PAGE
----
Boston’s history of civil rights and education reform might make it surprising that Boston became a battleground around de facto segregation. De facto segregation results from factors other than segregation laws.
After World War II, educational quality and funding decreased in Boston, and the first victim was commitment to equality. The city’s demographics changed, affected by both “white flight” in response to the Northern migration of blacks from the South and the general move to the suburbs in the 1950s.
Neighborhoods tended to be racially isolated and homogenous, despite the city’s relative diversity. In 1963 the Boston School Committee received a report from the Education Committee of the Boston Chapter of the National Association for the Advancement of Colored People (NAACP) that showed that blacks were economically depressed and ghettoized by racist hiring and housing practices.
Although many people had suspected that black neighborhood schools were shortchanging students and had inferior conditions, the problems had not been formally studied. Parents saw dirty, overcrowded conditions in predominantly black schools. Through word of mouth and visits to white schools, people saw that black students did not share opportunities such as field trips, advanced classroom technology, and better learning environments. There were only 40 black teachers in the whole district and no black principals. Very few black students were being admitted to prestigious exam schools. This exhibit does not seek to prove or disprove any racial imbalance or unequal treatment for students of color, but it does describe the conditions black students and parents refer to as their experience.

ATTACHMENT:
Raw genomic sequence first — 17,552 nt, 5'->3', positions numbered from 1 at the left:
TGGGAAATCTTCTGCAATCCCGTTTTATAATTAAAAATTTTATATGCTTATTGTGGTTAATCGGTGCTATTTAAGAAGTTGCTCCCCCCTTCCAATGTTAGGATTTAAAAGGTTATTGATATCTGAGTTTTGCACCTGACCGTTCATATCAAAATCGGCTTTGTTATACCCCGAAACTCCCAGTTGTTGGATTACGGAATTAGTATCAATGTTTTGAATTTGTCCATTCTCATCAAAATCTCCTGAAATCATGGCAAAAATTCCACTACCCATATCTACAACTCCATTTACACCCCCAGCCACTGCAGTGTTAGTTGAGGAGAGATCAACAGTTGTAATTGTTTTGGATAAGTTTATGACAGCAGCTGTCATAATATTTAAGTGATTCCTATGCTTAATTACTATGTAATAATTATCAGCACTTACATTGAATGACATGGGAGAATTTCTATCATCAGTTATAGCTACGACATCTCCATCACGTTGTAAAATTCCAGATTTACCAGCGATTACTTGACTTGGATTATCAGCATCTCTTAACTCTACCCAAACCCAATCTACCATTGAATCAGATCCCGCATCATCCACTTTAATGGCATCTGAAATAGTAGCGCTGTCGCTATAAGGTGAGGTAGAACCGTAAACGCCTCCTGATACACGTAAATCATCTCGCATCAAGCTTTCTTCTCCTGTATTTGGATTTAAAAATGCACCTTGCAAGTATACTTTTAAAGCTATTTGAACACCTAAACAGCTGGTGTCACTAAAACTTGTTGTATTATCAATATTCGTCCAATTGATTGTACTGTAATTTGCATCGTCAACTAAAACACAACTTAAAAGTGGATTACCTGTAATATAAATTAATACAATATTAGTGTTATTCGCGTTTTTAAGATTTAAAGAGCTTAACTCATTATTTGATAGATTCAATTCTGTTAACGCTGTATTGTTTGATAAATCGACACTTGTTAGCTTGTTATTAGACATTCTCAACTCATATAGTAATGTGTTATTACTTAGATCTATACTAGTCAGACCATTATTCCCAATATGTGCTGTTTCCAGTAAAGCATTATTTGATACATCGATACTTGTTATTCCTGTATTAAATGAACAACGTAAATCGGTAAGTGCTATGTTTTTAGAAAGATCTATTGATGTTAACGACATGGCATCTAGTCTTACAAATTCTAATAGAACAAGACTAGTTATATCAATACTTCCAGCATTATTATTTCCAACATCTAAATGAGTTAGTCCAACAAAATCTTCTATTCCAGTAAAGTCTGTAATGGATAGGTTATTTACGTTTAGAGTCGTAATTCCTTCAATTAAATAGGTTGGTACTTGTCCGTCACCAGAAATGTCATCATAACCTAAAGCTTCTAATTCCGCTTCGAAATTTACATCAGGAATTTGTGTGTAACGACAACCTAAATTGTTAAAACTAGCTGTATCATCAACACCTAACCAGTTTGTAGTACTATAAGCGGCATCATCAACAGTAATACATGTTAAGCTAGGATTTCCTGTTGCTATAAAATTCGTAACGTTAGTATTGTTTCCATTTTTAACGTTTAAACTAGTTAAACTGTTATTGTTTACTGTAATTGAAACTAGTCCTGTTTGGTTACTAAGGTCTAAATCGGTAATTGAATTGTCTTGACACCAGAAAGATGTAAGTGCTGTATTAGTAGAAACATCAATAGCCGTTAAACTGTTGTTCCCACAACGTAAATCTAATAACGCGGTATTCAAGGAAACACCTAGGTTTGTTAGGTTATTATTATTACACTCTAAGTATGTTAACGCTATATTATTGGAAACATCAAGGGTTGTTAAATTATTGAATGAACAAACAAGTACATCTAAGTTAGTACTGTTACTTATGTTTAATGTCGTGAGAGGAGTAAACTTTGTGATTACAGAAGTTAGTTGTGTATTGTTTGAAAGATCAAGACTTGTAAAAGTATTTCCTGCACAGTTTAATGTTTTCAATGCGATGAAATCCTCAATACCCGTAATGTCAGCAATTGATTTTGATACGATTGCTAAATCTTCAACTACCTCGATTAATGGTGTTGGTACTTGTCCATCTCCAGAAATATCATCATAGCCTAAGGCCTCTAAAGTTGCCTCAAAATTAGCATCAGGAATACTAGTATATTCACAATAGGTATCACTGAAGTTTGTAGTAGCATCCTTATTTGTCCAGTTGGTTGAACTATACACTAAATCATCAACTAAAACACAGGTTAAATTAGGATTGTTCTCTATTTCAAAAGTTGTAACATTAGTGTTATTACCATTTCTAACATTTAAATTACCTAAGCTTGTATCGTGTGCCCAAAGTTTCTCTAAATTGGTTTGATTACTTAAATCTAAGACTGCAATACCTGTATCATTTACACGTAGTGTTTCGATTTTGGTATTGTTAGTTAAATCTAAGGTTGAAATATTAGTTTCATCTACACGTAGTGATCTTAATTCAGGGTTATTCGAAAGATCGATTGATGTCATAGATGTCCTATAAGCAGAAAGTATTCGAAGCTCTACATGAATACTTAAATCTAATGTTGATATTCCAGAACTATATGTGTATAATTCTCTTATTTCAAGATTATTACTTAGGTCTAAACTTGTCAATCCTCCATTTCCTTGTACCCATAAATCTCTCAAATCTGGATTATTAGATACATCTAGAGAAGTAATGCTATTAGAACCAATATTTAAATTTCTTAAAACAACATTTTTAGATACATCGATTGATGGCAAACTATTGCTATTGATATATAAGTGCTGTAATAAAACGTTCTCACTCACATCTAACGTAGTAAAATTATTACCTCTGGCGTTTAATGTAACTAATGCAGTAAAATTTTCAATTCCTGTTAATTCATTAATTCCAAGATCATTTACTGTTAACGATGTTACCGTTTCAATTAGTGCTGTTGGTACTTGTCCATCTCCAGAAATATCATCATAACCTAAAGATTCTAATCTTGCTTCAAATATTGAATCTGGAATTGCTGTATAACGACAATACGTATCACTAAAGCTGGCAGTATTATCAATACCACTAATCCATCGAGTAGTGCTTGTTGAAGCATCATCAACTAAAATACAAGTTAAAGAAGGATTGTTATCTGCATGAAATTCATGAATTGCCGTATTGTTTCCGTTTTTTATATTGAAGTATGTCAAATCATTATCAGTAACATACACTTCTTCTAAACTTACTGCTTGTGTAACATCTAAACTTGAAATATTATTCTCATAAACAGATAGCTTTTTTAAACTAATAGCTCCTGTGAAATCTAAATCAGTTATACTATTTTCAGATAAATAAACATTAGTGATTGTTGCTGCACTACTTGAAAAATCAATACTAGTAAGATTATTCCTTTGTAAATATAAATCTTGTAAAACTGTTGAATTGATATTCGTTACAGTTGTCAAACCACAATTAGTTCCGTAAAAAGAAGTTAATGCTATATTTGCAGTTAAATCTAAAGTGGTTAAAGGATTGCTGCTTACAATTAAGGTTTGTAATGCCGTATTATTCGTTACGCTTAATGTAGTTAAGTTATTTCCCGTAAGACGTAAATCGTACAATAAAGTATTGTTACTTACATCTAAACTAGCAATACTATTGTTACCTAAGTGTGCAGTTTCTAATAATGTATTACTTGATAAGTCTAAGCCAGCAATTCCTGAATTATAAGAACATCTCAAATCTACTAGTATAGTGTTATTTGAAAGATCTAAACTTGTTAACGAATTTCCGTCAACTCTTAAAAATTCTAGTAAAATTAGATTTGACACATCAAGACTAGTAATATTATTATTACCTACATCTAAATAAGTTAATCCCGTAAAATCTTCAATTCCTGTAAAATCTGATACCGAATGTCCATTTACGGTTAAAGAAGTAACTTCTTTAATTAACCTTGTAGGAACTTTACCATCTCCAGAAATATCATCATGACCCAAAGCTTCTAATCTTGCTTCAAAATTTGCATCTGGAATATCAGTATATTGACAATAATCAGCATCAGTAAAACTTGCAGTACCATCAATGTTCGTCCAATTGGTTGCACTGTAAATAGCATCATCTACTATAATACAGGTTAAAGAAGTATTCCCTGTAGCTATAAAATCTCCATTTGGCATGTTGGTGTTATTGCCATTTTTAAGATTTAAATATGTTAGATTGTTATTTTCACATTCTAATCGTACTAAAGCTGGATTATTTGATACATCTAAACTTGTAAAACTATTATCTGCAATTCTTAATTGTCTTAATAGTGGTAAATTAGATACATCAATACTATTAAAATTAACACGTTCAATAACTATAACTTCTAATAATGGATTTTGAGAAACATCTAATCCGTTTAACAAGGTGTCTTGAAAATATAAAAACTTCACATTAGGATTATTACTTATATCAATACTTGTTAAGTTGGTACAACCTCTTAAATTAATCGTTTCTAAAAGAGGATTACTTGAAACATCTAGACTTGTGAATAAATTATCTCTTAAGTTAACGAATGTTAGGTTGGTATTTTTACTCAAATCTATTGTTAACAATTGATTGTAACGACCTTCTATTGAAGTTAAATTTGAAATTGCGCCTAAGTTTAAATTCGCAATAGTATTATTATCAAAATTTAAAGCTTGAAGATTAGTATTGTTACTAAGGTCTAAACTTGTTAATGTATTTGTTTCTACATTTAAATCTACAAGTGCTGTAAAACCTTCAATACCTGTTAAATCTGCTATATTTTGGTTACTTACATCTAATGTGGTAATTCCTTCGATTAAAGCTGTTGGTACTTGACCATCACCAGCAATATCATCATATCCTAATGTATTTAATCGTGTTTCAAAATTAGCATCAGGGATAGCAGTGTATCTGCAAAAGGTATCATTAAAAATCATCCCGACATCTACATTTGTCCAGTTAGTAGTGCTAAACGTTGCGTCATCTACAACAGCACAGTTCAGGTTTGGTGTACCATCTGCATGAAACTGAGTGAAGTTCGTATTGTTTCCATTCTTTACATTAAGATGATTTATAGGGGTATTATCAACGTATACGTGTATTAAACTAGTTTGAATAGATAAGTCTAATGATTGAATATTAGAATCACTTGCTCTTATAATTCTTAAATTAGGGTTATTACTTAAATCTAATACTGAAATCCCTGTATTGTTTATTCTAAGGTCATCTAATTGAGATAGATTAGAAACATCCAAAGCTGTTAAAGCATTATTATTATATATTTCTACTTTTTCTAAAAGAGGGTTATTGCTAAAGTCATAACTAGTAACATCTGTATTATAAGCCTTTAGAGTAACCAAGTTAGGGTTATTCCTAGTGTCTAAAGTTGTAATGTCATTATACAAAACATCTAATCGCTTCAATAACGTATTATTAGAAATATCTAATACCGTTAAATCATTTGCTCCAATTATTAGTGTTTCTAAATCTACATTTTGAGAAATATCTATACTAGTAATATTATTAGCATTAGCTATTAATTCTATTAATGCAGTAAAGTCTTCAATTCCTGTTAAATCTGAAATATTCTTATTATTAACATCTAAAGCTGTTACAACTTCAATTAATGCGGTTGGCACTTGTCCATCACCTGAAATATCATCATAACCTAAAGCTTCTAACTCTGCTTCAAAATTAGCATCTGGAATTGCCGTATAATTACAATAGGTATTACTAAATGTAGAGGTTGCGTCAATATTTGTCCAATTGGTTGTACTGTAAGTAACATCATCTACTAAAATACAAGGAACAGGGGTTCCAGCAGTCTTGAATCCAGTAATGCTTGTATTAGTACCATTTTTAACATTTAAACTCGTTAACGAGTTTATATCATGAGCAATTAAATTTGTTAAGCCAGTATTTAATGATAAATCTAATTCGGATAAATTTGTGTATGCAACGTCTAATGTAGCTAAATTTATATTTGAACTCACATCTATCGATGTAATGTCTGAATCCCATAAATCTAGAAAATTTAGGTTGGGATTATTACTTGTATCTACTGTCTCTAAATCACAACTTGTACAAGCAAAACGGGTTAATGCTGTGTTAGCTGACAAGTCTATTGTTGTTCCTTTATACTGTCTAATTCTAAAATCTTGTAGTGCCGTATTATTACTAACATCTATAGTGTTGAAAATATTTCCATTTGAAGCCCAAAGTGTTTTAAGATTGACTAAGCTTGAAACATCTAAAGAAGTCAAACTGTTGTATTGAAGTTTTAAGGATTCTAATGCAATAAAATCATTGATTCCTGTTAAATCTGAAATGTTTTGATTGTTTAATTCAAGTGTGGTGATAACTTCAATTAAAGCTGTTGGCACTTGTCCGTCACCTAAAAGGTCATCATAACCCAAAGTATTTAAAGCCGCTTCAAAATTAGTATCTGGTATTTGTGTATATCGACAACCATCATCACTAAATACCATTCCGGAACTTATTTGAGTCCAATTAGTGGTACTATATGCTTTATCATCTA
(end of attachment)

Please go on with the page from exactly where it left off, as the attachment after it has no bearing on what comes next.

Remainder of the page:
Groups formed to tackle what people saw as inferior services for black children. Many early conversations began at Freedom House, a Roxbury social services center. The Boston Educational Collective began to meet 1961. Dorothy Bisbee started the Citizens for Boston Public Schools (CBPS) around this time, and black community members Herb Gleason and Paul Parks quickly joined. The Boston Chapter of the NAACP already had an Education Committee advocating for black college students. However, as conversations grew, the Committee redirected its focus on Boston Public Schools (BPS).
As more voices began to call for change, CBPS prepared a study to describe the true state of Boston schools, but BPS refused to provide data. However, alarming statistics were found through the CBPS survey and other studies by the NAACP. The studies indicated that BPS was gerrymandering school districts, seeming to separate races rather than following logical boundaries. Over 7000 black students attended 14 elementary schools and one junior high that were over 90% black. Another 6000 attended 12 elementary schools and 2 junior highs that were 50-85% black, despite being in a city that was 15% black. Of the 13 schools in predominantly black neighborhoods, only one school had been built since 1933, two more built after 1913, ten built before 1913, two of which were almost 100 years old. Four had been recommended for renovation or condemnation. Compared to white districts in the BPS system, these schools had a 2–20% lag in instructional expenses and 11–27% lags in health services.
In the early 1960s the NAACP and others met with administrators who were reluctant to fix the problems. One principal chalked up performance differences as “negroes do not make their kids learn.” Superintendent Gillis refused to recognize de facto segregation in a March 1962 meeting with the Education Committee. School Committee member William O’Connor allegedly said, “We have no inferior education in our schools. What we have been getting is an inferior type of student with which we have to cope. It’s a difficult problem.”